$$\begin{aligned}&\pi = \alpha ^0, ((i_1,a_1), \alpha ^1), ((i_2,a_2), \alpha ^2), ((i_3,a_3), \alpha ^3), \ldots \\&\qquad \qquad \qquad \,\,\, \in \textit{States}_\mathcal{B}\times {((\textit{Actions}_\mathcal{B}{\times } \textit{States}_\mathcal{B})^* \cup (\textit{Actions}_\mathcal{B}{\times } \textit{States}_\mathcal{B})^\omega )}, \end{aligned}$$

consisting of the initial state and a finite or infinite sequence of action and state pairs, such that \(\textit{Prob}_\mathcal{B}(\alpha ^j, (i_j,a_j))(\alpha ^{j+1}) > 0\) for any \(0 \le j \le |\pi |\), where \(|\pi |\) is the number of actions taken during path \(\pi \). (\(|\pi | = \infty \) if the path is infinite.) For a path \(\pi \), we denote by \(\pi _{A(j)} = (i_j, a_j)\) the j-th action taken along path \(\pi \), by \(\pi _{S(j)} (=\alpha ^j)\) the j-th state visited, where \(\pi _{S(0)} (=\alpha ^0)\) is the initial state, and by \(\pi (j) (=\alpha ^0, ((i_1,a_1), \alpha ^1), \ldots , ((i_j,a_j), \alpha ^j))\) the first j action-state pairs of \(\pi \).

We call a path of infinite (finite) length a run (finite path). We write \(\text { Runs}_\mathcal{B}\) (\(\text { FPath}_\mathcal{B}\)) for the sets of all runs (finite paths) and \(\text { Runs}_{\mathcal{B}, \alpha }\) (\(\text { FPath}_{\mathcal{B}, \alpha }\)) for the sets of all runs (finite paths) that start at a given initial state \(\alpha \in \textit{States}_\mathcal{B}\), i.e., paths \(\pi \) with \(\pi _{S(0)} = \alpha \). We write \(\text { last}(\pi )\) for the last state of a finite path \(\pi \).

A strategy in BMDP \(\mathcal{B}\) is a function \(\sigma : \text { FPath}_\mathcal{B}\rightarrow \mathcal{D}(\textit{Actions}_\mathcal{B})\) such that, for all \(\pi \in \text { FPath}_\mathcal{B}\), \(\text { supp}(\sigma (\pi )) \subseteq \textit{Actions}_\mathcal{B}(\text { last}(\pi ))\). We write \(\varSigma _\mathcal{B}\) for the set of all strategies. A strategy is called static, if it always applies an action to the first entity in any state and for all entities of the same type in any state it picks the same action. A static strategy \(\tau \) is essentially a function of the form \(\sigma : P \rightarrow A\), i.e., for an arbitrary \(\pi \in \text { FPath}_\mathcal{B}\), we have \(\tau (\pi ) = (1,\sigma (\text { last}(\pi )_1))\) whenever \(\text { last}(\pi ) \ne \epsilon \).

A strategy \(\sigma \in \varSigma _\mathcal{B}\) and an initial state \(\alpha \) induce a probability measure over the set of runs of BMDP \(\mathcal{B}\) in the following way: the basic open sets of \(\text { Runs}_{\mathcal{B}}\) are of the form \(\pi \cdot (\textit{Actions}_\mathcal{B}\times \textit{States}_\mathcal{B})^\omega \), where \(\pi \in \text { FPath}_\mathcal{B}\), and the measure of this open set is equal to \(\prod _{i=0}^{|\pi |-1} \sigma (\pi (i))(\pi _{A(i+1)})\cdot \textit{Prob}_\mathcal{B}(\pi _{S(i)}, \pi _{A(i+1)})(\pi _{S(i+1)})\) if \(\pi _{S(0)} = \alpha \) and equal to 0 otherwise. It is a classical result of measure theory that this extends to a unique measure over all Borel subsets of \(\text { Runs}_\mathcal{B}\) and we will denote this measure by \(\text { P}^\sigma _{\mathcal{B},\alpha }\).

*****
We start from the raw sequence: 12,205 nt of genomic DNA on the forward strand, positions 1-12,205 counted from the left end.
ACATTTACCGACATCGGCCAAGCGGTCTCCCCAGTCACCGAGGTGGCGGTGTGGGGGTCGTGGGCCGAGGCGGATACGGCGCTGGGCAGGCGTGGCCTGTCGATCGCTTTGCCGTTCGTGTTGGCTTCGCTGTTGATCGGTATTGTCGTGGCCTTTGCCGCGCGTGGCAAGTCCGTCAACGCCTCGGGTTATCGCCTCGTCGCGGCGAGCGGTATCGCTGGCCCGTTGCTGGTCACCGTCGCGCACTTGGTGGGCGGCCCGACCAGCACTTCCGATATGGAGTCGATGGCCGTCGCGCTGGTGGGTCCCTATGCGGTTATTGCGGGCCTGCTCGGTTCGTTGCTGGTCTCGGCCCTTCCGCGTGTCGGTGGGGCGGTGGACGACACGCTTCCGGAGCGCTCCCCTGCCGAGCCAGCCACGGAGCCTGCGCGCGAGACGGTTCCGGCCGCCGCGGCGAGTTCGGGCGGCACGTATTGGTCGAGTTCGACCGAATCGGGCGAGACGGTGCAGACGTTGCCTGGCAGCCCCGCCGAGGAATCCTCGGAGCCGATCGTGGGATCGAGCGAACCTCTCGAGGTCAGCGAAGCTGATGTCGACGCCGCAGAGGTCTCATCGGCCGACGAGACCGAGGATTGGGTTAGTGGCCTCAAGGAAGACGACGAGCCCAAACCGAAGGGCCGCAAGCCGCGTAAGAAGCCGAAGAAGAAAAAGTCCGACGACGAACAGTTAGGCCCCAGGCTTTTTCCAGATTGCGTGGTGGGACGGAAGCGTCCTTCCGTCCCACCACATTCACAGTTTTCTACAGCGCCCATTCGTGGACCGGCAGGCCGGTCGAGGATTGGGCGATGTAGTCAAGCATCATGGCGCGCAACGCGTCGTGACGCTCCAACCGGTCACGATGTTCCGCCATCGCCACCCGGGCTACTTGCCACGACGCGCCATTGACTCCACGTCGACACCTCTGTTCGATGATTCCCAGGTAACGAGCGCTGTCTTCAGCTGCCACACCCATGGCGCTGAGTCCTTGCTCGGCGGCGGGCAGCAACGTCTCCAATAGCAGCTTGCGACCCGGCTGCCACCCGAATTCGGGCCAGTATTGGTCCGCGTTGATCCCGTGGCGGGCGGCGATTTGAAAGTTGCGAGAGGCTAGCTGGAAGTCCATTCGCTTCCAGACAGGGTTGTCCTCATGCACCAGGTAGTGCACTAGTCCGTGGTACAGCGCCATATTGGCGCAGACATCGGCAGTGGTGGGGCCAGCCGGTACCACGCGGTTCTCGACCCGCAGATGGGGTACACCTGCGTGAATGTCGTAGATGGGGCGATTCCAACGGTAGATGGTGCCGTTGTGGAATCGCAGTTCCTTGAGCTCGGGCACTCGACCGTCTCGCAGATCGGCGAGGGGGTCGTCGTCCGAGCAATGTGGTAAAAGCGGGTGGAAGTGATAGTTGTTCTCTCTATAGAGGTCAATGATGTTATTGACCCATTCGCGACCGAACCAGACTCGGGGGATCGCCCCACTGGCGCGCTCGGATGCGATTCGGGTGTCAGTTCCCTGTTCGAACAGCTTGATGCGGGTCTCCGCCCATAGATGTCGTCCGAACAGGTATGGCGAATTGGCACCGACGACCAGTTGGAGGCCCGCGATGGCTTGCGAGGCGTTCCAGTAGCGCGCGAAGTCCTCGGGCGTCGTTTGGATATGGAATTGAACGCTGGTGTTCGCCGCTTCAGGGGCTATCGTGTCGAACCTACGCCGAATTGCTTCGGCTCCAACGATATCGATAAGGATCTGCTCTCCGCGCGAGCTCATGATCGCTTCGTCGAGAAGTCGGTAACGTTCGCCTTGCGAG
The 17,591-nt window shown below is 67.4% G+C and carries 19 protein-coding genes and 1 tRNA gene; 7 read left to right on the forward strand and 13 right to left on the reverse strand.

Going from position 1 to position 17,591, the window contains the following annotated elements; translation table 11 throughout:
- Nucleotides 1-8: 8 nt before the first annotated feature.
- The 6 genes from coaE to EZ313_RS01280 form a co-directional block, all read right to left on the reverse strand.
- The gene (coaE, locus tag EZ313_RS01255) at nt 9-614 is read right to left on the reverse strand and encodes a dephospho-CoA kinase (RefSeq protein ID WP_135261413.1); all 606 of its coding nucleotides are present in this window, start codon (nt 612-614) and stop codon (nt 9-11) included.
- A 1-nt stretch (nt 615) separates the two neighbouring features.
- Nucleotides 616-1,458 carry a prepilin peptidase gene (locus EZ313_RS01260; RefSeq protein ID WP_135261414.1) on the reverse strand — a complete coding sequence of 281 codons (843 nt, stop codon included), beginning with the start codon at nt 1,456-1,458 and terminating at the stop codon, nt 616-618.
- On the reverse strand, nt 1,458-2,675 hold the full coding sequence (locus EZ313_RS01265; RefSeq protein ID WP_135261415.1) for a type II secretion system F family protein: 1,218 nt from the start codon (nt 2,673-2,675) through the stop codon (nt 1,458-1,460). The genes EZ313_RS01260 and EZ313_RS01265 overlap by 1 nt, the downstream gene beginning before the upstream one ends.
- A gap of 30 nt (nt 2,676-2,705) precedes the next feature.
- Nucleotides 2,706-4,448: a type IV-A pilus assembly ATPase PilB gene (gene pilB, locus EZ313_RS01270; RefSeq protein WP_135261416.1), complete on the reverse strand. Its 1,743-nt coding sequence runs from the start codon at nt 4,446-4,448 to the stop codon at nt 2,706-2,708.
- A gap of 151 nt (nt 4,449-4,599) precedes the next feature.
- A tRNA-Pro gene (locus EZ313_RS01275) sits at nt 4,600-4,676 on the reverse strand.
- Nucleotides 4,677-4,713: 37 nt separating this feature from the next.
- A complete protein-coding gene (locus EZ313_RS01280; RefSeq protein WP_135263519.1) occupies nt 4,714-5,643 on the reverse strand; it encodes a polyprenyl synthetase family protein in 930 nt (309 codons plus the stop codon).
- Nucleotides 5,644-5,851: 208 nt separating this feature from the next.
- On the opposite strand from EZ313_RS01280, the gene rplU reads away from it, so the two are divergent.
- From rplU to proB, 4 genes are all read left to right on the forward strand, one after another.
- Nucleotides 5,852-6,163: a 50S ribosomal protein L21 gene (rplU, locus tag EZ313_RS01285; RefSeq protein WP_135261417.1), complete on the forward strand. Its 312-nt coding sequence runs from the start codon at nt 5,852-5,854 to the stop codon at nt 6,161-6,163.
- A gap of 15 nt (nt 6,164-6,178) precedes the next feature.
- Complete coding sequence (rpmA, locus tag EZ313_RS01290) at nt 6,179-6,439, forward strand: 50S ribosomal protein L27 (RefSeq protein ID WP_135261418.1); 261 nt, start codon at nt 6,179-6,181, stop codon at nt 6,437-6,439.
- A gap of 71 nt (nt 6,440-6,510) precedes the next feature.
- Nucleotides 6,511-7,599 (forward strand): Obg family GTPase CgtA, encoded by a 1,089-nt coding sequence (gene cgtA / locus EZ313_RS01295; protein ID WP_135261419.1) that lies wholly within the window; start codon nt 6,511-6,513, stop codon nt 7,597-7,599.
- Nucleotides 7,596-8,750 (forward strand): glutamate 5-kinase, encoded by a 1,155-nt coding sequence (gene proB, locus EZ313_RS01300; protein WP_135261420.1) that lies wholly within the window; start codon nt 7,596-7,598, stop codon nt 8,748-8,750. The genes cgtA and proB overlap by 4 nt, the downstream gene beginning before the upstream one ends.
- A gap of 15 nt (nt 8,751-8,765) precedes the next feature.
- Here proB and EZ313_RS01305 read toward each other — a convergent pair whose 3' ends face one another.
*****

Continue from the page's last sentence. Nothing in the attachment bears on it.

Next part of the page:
Let \(f : \text { Runs}_\mathcal{B}\rightarrow {\widetilde{\mathbb R}}_{+}\) be a function measurable with respect to \(\text { P}^\sigma _{\mathcal{B},\alpha }\). The expected value of f under strategy \(\sigma \) when starting at \(\alpha \) is defined as \(\mathbb {E}^\sigma _{\mathcal{B}, \alpha } \left\{ f \right\} = \int _{\text { Runs}_\mathcal{B}}\ f\ \text {d}\text { P}^\sigma _{\mathcal{B},\alpha }\) (which can be \(\infty \) even if the probability that the value of f is infinite is 0). The infimum expected value of f in \(\mathcal{B}\) when starting at \(\alpha \) is defined as \(\mathcal {V}_*(\alpha )(f) = \inf _{\sigma \in \varSigma _\mathcal{B}} \mathbb {E}^\sigma _{\mathcal{B}, \alpha } \left\{ f \right\} \). A strategy, \({\widehat{\sigma }}\), is said to be optimal if \(\mathbb {E}^{{\widehat{\sigma }}}_{\mathcal{B}, \alpha } \left\{ f \right\} = \mathcal {V}_*(\alpha )(X)\) and \(\varepsilon \)-optimal if \(\mathbb {E}^{{\widehat{\sigma }}}_{\mathcal{B}, \alpha } \left\{ f \right\} \le \mathcal {V}_*(\alpha )(f) + \varepsilon \). Note that \(\varepsilon \)-optimal strategies always exists by definition. We omit the subscript \(\mathcal{B}\), e.g., in \(\textit{States}_\mathcal{B}\), \(\varSigma _\mathcal{B}\), etc., when the intended BMDP is clear from the context.

For a given BMDP \(\mathcal{B}\) and \(N \ge 0\) we define \(\text {Total}_N(\pi )\), the cumulative cost of a run \(\pi \) after N steps, as \(\text {Total}_N(\pi ) = \sum _{i=0}^{N-1} \textit{Cost}(\pi _{S(i)}, \pi _{A(i+1)}).\) For a configuration \(\alpha \in \textit{States}\) and a strategy \(\sigma \in \varSigma \), let \(\text {ETotal}_N(\mathcal{B}, \alpha , \sigma )\) be the N-step expected total cost defined as \(\text {ETotal}_N(\mathcal{B}, \alpha , \sigma ) = \mathbb {E}^\sigma _{\mathcal{B}, \alpha } \big \{ \text {Total}_N \big \}\) and the expected total cost be \(\text {ETotal}_*(\mathcal{B}, \alpha , \sigma ) = \lim _{N\rightarrow \infty } \text {ETotal}_N(\mathcal{B},\alpha ,\sigma ).\) This last value can potentially be \(\infty \). For each starting state \(\alpha \), we compute the optimal expected cost over all strategies of a BMDP starting at \(\alpha \), denoted by \(\text {ETotal}_*(\mathcal{B}, \alpha )\), i.e.,

$$ \text {ETotal}_*(\mathcal{B}, \alpha ) = \inf _{\sigma \in \varSigma _{\mathcal{B}}} \text {ETotal}(\mathcal{B}, \alpha , \sigma ). $$